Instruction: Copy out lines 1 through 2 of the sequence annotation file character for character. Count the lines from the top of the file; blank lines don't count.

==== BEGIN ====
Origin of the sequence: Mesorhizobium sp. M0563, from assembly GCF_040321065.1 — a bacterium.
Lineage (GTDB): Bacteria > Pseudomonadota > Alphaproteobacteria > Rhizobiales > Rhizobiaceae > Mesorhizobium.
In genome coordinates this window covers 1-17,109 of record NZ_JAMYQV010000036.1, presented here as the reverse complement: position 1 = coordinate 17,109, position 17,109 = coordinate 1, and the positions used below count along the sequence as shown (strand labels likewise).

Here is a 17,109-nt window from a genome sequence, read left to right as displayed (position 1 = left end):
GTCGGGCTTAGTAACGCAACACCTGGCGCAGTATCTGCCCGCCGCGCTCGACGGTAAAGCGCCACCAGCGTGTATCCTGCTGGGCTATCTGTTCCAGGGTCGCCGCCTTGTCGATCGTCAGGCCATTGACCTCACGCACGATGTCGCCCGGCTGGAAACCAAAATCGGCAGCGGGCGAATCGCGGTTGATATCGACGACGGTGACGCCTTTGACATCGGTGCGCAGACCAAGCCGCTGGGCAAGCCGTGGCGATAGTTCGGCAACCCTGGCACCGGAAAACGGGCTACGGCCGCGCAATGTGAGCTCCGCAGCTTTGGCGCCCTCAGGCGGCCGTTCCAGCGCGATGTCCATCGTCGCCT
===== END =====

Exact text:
Origin of the sequence: Mesorhizobium sp. M0563, from assembly GCF_040321065.1 — a bacterium.
Lineage (GTDB): Bacteria > Pseudomonadota > Alphaproteobacteria > Rhizobiales > Rhizobiaceae > Mesorhizobium.